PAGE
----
Jul 12

Lawyers Concerned for Lawyers (LCL) of Massachusetts, like the lawyer assistance programs in all 50 states, is in many ways based on the model of the Employee Assistance Program (EAP), which grew out of the early growth of the AA movement and initially focused almost entirely on alcoholism.  The first official EAP seems to have been developed by the Kemper insurance company in 1962.  Over the years, employee and lawyer assistance programs have greatly expanded their scope to include a wide range of human issues including emotional, family, and occupational sources of distress, and in many cases have been credited with saving the careers of people who would otherwise have lost their jobs. Continue reading »

May 03

Many of us have endured the excruciating situation in which a loved one is caught up in an addiction and we have very limited ability to protect them from themselves.  In most cases, this is where options like Intervention or resources like Al-Anon can be helpful tools.  When addictive behavior remains active and imminently life-threatening (a possibility of which we are all more aware lately in light of the surging rates of opioid overdose), a possible stopgap action is to seek to compel a period of involuntary alcohol/drug oriented hospitalization in a locked setting.  Continue reading »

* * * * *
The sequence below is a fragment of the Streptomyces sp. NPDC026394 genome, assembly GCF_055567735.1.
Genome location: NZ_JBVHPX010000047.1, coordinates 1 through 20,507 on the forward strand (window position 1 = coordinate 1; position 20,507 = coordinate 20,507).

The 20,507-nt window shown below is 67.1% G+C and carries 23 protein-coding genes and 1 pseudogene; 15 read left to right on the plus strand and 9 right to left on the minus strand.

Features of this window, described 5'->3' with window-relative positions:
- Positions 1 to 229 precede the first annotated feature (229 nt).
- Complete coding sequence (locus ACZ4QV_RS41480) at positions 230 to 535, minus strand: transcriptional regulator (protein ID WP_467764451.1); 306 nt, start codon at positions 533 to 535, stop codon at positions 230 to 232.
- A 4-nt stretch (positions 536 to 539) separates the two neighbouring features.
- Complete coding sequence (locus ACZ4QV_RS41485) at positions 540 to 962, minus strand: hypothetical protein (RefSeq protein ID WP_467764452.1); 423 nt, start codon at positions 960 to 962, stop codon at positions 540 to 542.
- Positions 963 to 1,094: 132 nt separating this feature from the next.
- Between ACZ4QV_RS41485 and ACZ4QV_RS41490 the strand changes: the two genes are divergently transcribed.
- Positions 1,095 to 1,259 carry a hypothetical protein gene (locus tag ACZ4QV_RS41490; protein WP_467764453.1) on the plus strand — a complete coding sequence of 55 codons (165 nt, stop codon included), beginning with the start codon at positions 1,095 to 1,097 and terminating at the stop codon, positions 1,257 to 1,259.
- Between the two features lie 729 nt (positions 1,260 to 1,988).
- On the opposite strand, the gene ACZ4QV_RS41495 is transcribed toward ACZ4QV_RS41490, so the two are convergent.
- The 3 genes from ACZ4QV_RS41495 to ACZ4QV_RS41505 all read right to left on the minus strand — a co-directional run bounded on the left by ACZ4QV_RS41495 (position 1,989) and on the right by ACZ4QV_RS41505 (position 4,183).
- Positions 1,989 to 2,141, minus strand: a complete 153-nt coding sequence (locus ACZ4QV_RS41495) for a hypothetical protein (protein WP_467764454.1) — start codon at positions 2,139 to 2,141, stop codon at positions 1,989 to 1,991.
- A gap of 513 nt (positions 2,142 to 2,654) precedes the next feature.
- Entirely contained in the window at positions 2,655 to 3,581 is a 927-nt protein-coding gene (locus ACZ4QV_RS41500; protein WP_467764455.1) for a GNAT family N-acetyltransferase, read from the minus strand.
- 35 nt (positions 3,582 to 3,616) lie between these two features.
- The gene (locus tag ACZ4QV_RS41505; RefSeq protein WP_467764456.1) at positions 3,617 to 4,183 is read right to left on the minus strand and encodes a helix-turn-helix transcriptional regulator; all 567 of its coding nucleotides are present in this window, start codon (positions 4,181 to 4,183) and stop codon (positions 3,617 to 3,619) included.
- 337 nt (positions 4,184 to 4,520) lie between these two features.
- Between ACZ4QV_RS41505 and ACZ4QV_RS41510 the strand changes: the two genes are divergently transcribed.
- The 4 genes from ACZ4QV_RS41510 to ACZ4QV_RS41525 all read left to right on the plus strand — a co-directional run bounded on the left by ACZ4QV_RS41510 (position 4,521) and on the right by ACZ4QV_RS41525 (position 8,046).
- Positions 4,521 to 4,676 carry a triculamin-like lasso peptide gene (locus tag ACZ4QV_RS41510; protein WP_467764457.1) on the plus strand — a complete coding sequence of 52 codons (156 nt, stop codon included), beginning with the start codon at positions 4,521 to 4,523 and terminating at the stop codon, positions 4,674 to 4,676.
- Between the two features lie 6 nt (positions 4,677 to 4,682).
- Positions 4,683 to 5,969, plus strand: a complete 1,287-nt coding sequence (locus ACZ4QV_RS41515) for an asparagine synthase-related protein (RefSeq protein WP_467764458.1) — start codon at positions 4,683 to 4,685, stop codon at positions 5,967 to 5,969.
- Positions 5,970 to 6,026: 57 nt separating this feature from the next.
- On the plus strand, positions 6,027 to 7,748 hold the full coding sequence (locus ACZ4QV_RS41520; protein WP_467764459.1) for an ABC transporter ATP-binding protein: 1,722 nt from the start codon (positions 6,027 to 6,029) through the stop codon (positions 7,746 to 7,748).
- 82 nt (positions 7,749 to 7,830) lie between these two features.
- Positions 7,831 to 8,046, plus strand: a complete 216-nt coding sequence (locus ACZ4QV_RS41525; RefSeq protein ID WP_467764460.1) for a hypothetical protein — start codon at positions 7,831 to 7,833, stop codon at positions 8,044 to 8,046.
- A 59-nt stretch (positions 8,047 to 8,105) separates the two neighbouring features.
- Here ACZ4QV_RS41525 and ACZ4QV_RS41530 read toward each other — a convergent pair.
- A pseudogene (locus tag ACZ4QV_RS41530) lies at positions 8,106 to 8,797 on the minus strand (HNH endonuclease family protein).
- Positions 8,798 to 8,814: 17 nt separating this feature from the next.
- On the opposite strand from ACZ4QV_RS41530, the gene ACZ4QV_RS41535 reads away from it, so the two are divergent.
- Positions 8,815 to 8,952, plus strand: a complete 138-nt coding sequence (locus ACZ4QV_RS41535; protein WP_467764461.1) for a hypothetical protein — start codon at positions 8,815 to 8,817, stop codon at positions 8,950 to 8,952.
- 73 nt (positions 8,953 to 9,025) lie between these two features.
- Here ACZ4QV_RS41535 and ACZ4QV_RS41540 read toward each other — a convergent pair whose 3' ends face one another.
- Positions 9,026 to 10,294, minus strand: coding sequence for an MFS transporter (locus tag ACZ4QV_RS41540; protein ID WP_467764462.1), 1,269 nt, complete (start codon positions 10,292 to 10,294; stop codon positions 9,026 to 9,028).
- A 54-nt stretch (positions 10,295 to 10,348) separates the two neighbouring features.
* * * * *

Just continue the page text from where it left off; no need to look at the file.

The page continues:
Dec 08

(Originally posted on 12/9/14)

The change in the season means many different things to different people. When the season changes from autumn to winter (at least in regions where there is distinct variation between seasons), some people are excited about the holidays, winter fashion, and outdoor winter activities (think of your friendly neighborhood skiers, snowboarders, Santa impersonators). For others, the change in season is met with dread (lower amounts of energy, mood fluctuations, pessimism). While many people are negatively impacted by the colder seasons, there is a percentage of individuals who are affected to a significant degree, those who meet the criteria for Seasonal Affective Disorder (SAD). SAD occurs when the change of season produces depressed mood, low energy, irritability, change in sleep patterns, change in appetite, diminished concentration, and low motivation. Continue reading »

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